By: Angela Currie, Ph.D.
Pediatric Neuropsychologist, NESCA
Director of Training and New Hampshire Operations
The holidays can be a time of great joy, but they can also be a time of great stress. Celebrations and merriment can be contrasted with pressure to amaze, long to-do lists, financial constraints or reminders of those we have lost. For many, it is a time of mixed emotions or strong internal conflict about why they cannot feel happy during a season that practically dictates it.
Holiday blues have been felt my many people for a long time, but now during a global pandemic, those feelings may be amplified and more prevalent than previous years. Families are trying to provide children with a positive holiday experience during a time of high stress and significant restriction. Family gatherings and holiday traditions are being cancelled, and many families are mourning the loss of loved ones. Adults are not the only ones feeling increased stress as we enter the holiday season. Children likely feel excited about the holiday but sad about not seeing family, not having holiday parties in school, and not being able to attend their traditional holiday events. This holiday season is simply different in ways that can bring great strain.
So, what can we do as adults to emotionally support children this holiday season? Do we allow them to observe our stress or do we keep it to ourselves in an effort to provide them with the happy holiday season that they deserve?
In June 2018, I wrote a blog post titled: “The Struggle is Not only Real, It is Necessary,” which discusses the importance of embracing uncomfortable, unwanted emotions as being necessary for personal growth and resiliency. By acknowledging, accepting and using unwanted feelings in a functional manner, we teach children to be competent and confident in their ability to navigate a stressful world. Of course, when I wrote the article, I could not have imagined the extent or duration of stress or discomfort that we would be facing in 2020. But does that change anything?
To put it simply, no, not really. Entering into the holidays with the expectation that we can protect our children from life’s stress is unrealistic. Attempting to do so will only add pressure while ignoring the mixed emotions that children are likely feeling as well. During this emotionally high-stakes time, acceptance of the struggles we face is even more critical. Adults and children both need “permission” to feel sad, frustrated, lonely or scared while also still allowing themselves to feel excited, thankful, and, yes, even joyful.
Here are some suggestions for how to help your family navigate the holiday blues this unique holiday season:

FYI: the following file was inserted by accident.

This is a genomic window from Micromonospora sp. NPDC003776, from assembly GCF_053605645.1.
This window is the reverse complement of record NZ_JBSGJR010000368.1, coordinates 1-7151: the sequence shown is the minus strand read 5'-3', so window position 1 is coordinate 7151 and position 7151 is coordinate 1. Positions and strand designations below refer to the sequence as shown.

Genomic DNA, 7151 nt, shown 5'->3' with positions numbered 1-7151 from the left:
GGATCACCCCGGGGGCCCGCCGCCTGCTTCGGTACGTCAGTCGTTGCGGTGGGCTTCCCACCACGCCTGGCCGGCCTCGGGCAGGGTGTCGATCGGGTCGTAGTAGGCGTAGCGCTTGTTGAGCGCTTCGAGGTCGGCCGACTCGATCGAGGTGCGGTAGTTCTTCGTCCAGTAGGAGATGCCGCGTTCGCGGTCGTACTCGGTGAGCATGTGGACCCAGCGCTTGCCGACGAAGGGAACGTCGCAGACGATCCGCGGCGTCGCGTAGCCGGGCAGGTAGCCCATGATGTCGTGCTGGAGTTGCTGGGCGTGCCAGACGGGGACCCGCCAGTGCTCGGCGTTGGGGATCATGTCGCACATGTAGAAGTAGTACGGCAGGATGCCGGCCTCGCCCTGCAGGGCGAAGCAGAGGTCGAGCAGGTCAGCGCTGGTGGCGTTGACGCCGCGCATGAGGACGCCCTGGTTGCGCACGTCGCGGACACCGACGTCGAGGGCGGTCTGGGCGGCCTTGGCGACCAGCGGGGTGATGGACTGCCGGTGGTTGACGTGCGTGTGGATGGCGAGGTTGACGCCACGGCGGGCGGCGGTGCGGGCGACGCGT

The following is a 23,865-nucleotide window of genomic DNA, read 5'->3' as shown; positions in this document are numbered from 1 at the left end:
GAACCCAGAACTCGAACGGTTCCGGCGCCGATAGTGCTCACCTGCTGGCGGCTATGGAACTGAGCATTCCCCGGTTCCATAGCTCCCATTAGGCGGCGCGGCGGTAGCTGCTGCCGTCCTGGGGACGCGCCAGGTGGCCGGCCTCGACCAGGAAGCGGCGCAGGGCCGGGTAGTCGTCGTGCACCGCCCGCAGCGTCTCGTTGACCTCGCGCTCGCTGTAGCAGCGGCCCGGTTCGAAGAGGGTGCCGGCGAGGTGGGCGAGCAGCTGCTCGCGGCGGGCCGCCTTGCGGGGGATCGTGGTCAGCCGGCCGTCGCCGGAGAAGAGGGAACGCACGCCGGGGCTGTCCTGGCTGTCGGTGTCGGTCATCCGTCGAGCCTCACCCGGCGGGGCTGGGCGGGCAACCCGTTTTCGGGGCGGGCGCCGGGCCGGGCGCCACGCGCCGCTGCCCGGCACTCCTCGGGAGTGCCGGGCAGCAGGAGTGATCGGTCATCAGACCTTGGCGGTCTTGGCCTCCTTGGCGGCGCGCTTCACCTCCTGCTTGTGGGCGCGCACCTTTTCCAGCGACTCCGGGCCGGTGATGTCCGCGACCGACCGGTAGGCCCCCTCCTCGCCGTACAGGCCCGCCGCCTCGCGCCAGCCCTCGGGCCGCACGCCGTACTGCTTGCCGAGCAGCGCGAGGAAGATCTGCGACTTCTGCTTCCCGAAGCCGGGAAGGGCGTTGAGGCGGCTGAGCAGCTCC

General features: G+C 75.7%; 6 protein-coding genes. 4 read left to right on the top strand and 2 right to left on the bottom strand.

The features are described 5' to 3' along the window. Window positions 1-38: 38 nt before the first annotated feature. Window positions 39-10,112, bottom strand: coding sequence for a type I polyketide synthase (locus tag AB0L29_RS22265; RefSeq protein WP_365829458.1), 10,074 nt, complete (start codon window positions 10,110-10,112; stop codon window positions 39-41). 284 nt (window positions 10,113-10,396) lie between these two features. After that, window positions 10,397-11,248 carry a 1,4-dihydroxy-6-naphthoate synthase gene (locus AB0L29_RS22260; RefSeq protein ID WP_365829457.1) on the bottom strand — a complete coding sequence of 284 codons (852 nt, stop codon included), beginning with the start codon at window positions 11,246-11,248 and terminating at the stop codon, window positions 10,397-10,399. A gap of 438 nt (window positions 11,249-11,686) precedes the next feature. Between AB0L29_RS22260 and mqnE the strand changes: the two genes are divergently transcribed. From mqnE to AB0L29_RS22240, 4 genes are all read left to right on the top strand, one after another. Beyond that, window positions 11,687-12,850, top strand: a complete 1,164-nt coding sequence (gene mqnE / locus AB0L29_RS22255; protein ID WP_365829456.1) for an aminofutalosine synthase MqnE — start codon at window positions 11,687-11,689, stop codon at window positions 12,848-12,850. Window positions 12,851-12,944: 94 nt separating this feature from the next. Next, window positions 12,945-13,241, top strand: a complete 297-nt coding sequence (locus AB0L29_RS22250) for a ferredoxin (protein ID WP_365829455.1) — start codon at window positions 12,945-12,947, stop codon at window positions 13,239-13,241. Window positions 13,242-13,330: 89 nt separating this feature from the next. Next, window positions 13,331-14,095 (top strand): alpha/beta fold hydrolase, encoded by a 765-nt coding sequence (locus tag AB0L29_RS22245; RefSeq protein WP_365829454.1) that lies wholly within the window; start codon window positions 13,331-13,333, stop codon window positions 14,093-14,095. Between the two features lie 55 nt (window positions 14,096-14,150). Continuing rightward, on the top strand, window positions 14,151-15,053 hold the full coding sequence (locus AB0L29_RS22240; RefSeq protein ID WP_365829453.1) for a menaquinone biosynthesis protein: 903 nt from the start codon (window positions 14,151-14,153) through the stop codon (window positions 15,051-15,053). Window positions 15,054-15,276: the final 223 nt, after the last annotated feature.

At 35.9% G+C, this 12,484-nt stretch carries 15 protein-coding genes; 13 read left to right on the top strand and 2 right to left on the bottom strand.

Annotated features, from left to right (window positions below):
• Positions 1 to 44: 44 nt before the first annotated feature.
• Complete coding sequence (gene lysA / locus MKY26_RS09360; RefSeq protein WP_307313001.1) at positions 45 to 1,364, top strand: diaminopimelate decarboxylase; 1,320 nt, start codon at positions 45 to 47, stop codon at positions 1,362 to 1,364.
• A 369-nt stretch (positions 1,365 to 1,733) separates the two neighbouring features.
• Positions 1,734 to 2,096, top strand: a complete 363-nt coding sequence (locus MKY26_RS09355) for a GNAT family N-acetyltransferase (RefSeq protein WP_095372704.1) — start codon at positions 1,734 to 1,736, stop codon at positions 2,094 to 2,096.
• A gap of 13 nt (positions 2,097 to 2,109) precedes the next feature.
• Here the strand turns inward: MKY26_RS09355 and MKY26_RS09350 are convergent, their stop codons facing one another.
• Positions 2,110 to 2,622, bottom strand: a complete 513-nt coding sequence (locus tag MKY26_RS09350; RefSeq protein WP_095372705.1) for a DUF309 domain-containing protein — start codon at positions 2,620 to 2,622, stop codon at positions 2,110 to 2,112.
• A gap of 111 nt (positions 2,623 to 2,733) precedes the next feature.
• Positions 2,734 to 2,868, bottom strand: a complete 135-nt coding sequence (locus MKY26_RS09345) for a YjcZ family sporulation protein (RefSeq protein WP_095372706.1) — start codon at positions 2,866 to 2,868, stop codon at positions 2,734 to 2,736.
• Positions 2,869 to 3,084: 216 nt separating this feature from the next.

- Talk about your feelings – wanted and unwanted ones – throughout the day, modeling and encouraging regular emotional discourse (e.g. “I love giving gifts, but getting all the shopping done is kind of stressful.”).
- Help children label and interpret the emotions they may be having, as they may not have the right words or language for expressing them (e.g. “It sounds like you’re really disappointed we can’t go to Grandma’s house.”).
- Be careful to not accidentally dismiss children’s feelings (e.g. “No need to be sad; we will find another fun way to celebrate.”), instead reflecting their emotion (e.g. “I know you’re sad that we can’t have a holiday party; I am, too.”).
- Normalize the experience of mixed emotions (e.g. It’s okay to be excited for children while also feeling sad that we won’t see our family.).
- Find new, safe holiday activities or events (e.g. holiday light drive, virtual gift exchange, etc.) and adapt previous traditions when able (e.g. virtual family gatherings).
- Don’t romanticize the traditions that were lost this year (e.g. avoid such things as, “Our parties were always the most magical part of the holiday.”).
- Help children understand new holiday plans as an opportunity to “celebrate” or “experience” the holiday, but be careful to not impose emotional expectations (e.g. “Enjoy the holidays!”) that can add pressure.
- Reassure children that these changes are temporary, and traditions and visits will continue when it is safe to do so.
About the Author
Dr. Angela Currie is a pediatric neuropsychologist at NESCA. She conducts neuropsychological and psychological evaluations out of our Londonderry, NH office. She specializes in the evaluation of anxious children and teens, working to tease apart the various factors lending to their stress, such as underlying learning, attentional, or emotional challenges. She particularly enjoys working with the seemingly “unmotivated” child, as well as children who have “flown under the radar” for years due to their desire to succeed.
To book an evaluation with Dr. Currie or one of our many other expert neuropsychologists, complete NESCA’s online intake form. Indicate whether you are seeking an “evaluation” or “consultation” and your preferred clinician in the referral line.
Neuropsychology & Education Services for Children & Adolescents (NESCA) is a pediatric neuropsychology practice and integrative treatment center with offices in Londonderry, NH, Plainville, MA, and Newton, MA serving clients from preschool through young adulthood and their families. For more information, please email firstname.lastname@example.org or call (603) 818-8526.